How ACE Military Credits Reward Service Experience

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Students entering college from the military can receive credit toward their degrees for their military experience. Much of the education, training and real-world experience gained in the military aligns with what is taught in college courses, and many colleges have developed programs to recognize that experience, saving you time and money.

The most common method of calculating credits earned is by using credit determinations developed by the American Council on Education (ACE). In this article, we take a closer look at ACE military credits, how they’re determined, and what that process means for you.

What Are ACE Military Credits?

The ACE – in a partnership with the Department of Defense – reviews military experience and training and assigns credit values. This ensures that the information contained on your Joint Services Transcript (JST) not only accurately reflects your experience in meaningful terms for civilian schools, but also that there is consistency among service members across all branches and that schools have a comprehensive baseline to use when evaluating transfer credits for military students.

How ACE Evaluates Military Experience

At the most basic level, ACE looks at military coursework, field training and job duties and determines how many college credits that experience could equal. The process involves a thorough review of all aspects of the course, including:

Essentially, ACE looks at anything related to a course that helps them understand the course and what students who complete it should know and understand.

When evaluating military experience, ACE focuses on three specific areas:

Evaluators pay close attention to the course content, the specific material covered, the difficulty of the course, how well it applies to college programs, and the methods used to evaluate student learning.

Based on this in-depth evaluation, ACE reviewers make a credit recommendation for the course, along with specific recommendations for the subjects where credit might be granted. For instance, someone who is trained as a recruiter might qualify for college credit in the areas of staffing and recruitment as well as sales management. When you apply for credit transfers, civilian colleges can look up each of your courses to learn more about the learning outcomes and other details of the class; they can then compare those courses to their degree requirements and award military transfer credit accordingly.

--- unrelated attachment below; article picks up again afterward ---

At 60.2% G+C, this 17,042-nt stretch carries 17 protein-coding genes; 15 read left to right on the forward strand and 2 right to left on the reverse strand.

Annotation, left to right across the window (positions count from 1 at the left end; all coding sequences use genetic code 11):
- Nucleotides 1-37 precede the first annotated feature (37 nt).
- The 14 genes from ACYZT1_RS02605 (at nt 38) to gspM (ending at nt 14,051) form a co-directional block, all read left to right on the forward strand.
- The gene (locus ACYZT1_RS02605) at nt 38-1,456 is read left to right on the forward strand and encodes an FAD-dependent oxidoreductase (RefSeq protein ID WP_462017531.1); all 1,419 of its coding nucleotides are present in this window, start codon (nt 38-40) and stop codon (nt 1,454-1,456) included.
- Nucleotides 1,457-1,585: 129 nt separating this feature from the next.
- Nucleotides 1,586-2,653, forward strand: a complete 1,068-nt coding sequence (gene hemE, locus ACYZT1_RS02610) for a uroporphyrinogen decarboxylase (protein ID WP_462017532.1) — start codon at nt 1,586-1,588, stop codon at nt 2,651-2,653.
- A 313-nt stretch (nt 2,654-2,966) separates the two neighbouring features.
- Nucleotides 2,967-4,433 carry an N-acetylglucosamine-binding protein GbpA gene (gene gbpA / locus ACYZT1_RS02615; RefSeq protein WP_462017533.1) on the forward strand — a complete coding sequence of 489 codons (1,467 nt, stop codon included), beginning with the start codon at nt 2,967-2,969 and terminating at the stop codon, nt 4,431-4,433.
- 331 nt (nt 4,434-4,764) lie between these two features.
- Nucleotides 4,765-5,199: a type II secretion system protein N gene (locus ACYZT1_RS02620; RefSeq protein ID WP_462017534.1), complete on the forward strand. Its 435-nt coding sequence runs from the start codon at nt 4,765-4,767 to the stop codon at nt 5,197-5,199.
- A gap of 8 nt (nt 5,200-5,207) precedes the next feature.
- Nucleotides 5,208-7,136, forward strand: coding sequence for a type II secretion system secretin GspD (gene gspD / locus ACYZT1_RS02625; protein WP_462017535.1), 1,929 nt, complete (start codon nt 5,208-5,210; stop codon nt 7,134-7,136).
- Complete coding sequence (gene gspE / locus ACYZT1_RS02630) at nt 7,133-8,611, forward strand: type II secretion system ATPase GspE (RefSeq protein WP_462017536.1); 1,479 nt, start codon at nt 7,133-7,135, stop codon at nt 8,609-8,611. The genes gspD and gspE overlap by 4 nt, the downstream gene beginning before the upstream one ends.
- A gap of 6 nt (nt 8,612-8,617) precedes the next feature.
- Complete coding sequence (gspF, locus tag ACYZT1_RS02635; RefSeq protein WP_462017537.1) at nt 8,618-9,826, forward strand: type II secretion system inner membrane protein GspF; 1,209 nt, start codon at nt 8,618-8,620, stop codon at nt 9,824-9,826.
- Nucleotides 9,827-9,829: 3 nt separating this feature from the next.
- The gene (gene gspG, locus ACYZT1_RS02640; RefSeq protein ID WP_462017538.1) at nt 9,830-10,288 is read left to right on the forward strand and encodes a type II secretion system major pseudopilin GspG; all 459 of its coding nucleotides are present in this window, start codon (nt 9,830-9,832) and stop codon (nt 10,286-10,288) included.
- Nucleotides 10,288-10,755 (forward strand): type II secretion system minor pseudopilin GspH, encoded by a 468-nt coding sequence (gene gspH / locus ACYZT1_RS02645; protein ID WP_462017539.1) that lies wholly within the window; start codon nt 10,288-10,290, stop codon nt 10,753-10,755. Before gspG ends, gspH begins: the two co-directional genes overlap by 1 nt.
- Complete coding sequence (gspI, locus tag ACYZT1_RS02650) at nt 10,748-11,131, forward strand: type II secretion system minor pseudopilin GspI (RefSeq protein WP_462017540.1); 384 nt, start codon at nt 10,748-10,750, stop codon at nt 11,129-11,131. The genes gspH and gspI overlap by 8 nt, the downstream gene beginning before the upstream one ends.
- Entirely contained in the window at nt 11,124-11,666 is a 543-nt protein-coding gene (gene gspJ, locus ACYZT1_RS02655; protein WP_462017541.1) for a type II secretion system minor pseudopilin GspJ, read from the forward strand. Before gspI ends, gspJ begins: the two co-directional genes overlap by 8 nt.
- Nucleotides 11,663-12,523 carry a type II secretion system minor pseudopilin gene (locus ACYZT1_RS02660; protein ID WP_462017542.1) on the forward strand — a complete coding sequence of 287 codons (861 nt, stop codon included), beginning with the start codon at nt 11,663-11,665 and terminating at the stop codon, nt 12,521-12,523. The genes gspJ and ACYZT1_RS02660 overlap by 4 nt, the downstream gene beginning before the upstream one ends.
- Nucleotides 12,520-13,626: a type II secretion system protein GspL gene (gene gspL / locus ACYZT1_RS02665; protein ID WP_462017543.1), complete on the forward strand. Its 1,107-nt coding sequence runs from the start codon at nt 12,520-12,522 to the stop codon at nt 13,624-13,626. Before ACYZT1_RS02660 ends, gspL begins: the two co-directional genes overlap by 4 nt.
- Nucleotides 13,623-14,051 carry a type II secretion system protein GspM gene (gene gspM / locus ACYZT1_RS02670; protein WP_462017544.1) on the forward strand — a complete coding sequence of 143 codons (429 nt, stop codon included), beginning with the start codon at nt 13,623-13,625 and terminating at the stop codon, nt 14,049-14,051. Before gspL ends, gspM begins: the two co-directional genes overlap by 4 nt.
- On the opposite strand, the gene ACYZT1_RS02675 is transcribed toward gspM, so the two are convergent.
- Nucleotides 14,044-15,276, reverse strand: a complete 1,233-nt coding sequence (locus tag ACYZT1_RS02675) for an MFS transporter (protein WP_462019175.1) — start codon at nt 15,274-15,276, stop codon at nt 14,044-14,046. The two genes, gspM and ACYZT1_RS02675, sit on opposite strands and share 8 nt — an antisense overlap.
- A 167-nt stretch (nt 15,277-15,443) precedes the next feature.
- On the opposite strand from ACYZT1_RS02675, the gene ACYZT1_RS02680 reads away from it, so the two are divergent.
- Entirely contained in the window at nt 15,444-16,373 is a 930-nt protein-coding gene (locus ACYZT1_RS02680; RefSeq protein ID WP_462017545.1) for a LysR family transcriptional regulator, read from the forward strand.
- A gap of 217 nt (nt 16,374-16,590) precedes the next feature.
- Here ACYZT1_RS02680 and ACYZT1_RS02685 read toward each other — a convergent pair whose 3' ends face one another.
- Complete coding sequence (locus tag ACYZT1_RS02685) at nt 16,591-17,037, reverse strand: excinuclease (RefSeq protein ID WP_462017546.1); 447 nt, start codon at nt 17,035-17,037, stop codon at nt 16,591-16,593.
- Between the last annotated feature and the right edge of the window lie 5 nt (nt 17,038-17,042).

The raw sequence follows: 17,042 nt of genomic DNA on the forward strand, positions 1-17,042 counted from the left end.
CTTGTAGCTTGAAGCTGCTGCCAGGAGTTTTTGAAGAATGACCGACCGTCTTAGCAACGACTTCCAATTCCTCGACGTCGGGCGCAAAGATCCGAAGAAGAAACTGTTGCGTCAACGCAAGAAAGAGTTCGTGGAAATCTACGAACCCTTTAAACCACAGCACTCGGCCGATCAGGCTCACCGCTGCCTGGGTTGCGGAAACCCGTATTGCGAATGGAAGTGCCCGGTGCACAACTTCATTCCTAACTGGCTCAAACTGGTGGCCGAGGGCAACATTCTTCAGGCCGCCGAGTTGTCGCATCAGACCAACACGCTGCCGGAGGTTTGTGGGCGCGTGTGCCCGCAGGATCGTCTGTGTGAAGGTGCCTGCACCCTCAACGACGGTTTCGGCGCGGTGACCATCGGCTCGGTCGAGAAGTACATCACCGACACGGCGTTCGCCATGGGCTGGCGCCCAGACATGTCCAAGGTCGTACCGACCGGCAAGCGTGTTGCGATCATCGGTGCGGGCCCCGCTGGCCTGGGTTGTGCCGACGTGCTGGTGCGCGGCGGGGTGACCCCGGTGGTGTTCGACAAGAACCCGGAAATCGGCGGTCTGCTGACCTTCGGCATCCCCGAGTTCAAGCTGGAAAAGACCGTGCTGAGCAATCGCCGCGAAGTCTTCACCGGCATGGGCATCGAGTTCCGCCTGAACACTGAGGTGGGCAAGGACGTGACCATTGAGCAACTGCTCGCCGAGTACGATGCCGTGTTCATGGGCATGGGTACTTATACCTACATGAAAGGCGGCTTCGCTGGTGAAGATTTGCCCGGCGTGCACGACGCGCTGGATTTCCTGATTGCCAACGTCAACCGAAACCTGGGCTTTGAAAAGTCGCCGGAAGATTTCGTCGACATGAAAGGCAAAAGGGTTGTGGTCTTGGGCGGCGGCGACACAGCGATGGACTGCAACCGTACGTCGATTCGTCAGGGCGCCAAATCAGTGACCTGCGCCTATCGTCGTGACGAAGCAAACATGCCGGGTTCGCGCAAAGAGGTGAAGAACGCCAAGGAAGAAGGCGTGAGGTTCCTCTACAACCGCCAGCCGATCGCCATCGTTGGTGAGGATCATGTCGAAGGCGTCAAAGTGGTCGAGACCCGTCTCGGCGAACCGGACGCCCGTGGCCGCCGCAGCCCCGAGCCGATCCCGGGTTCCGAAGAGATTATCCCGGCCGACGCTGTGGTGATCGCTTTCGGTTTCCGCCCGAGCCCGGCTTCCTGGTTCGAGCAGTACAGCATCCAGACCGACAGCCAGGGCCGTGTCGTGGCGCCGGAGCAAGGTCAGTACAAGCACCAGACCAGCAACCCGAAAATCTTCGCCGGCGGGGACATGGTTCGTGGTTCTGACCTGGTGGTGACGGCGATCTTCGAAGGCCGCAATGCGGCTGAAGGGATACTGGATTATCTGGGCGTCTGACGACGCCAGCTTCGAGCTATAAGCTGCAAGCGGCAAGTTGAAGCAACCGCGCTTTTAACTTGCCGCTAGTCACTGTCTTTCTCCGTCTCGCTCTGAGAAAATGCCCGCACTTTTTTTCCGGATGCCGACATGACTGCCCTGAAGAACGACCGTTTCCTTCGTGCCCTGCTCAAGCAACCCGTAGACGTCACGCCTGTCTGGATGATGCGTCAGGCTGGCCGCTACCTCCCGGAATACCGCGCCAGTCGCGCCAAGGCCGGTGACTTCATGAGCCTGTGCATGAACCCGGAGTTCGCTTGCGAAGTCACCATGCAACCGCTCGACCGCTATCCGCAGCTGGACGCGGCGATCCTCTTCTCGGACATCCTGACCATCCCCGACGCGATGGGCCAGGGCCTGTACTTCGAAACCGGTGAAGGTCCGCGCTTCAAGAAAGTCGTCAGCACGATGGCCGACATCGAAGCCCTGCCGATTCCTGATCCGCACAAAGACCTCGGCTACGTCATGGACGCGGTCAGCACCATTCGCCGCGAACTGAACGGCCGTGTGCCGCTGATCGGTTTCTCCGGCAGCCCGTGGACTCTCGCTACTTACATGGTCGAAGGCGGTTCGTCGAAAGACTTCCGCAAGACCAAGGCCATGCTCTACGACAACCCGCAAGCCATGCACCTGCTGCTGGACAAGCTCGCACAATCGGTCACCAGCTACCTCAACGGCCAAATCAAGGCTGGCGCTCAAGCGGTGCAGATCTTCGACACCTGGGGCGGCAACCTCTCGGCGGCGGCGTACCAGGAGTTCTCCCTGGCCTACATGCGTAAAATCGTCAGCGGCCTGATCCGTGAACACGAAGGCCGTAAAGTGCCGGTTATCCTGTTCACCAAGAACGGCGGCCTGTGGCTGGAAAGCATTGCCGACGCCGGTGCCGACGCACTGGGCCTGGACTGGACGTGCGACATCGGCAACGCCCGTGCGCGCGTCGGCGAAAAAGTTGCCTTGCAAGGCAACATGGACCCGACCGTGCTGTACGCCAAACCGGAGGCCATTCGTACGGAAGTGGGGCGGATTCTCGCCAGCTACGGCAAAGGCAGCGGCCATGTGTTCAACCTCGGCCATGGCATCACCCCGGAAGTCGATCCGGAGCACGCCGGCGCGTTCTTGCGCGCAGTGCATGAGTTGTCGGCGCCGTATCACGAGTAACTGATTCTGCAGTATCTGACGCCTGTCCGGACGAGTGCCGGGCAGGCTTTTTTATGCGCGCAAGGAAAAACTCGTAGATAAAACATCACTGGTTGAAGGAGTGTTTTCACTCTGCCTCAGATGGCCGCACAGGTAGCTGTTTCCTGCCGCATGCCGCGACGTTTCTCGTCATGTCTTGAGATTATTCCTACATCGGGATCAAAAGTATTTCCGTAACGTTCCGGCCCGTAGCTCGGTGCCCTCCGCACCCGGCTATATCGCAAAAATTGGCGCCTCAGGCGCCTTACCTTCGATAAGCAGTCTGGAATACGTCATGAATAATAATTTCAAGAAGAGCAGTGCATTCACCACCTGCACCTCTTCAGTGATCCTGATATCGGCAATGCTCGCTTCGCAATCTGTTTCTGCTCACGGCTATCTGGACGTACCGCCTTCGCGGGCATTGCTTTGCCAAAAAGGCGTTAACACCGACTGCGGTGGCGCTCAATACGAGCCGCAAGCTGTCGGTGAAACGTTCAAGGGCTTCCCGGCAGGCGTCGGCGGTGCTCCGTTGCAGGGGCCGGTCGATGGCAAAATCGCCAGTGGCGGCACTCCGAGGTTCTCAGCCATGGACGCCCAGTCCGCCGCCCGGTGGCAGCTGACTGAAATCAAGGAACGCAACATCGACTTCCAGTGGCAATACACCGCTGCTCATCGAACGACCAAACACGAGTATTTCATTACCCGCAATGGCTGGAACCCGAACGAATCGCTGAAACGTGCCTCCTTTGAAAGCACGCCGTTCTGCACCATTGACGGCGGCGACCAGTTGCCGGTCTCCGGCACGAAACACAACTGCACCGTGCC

How to Make the Most of ACE Evaluations

Every college has its own policies regarding military transfer credits, including the maximum number of credits you can receive, what types of courses can be transferred, and requirements for course alignment. Therefore, it’s important to recognize that you may not receive credit for every course you completed in the military, and you may need to take classes that cover familiar information.

There are still ways that you can maximize your military credits to save time and money while earning your degree. As you begin your transition from military to student life, keep these tips in mind:

Conclusion

Serving in the military provides plenty of learning opportunities and experience, and that shouldn’t be overlooked when transitioning into civilian life and earning a college degree. Understanding how colleges evaluate that experience and the ways to best use it to your advantage will help you start off on the right foot and get you on the road to meeting your goals more quickly.

At Columbia Southern University, approximately 40% of our more than 29,000 students are military-affiliated: active-duty, veterans, spouses or dependents. Our dedicated military support staff is comprised of current and former military members who understand your unique needs and connect you with our flexible online education options.

Learn more about our online degree programs.

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